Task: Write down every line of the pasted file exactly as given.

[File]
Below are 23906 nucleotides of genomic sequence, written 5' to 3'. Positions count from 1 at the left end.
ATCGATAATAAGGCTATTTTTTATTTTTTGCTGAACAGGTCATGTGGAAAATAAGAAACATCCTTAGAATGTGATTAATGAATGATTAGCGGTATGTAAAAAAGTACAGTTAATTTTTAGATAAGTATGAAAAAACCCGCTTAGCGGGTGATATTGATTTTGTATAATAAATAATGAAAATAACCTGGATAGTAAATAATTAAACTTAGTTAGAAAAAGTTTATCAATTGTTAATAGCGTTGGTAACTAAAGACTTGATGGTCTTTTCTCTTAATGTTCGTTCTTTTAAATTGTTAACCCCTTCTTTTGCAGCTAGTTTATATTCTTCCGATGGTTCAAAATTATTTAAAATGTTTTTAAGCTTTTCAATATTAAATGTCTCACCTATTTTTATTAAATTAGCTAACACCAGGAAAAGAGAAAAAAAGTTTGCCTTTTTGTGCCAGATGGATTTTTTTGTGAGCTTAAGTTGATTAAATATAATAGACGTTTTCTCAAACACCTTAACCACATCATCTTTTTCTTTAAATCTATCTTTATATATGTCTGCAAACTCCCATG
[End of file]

Below are 23906 nucleotides of genomic sequence, written 5' to 3'. Positions count from 1 at the left end.
ATCGATAATAAGGCTATTTTTTATTTTTTGCTGAACAGGTCATGTGGAAAATAAGAAACATCCTTAGAATGTGATTAATGAATGATTAGCGGTATGTAAAAAAGTACAGTTAATTTTTAGATAAGTATGAAAAAACCCGCTTAGCGGGTGATATTGATTTTGTATAATAAATAATGAAAATAACCTGGATAGTAAATAATTAAACTTAGTTAGAAAAAGTTTATCAATTGTTAATAGCGTTGGTAACTAAAGACTTGATGGTCTTTTCTCTTAATGTTCGTTCTTTTAAATTGTTAACCCCTTCTTTTGCAGCTAGTTTATATTCTTCCGATGGTTCAAAATTATTTAAAATGTTTTTAAGCTTTTCAATATTAAATGTCTCACCTATTTTTATTAAATTAGCTAACACCAGGAAAAGAGAAAAAAAGTTTGCCTTTTTGTGCCAGATGGATTTTTTTGTGAGCTTAAGTTGATTAAATATAATAGACGTTTTCTCAAACACCTTAACCACATCATCTTTTTCTTTAAATCTATCTTTATATATGTCTGCAAACTCCCATG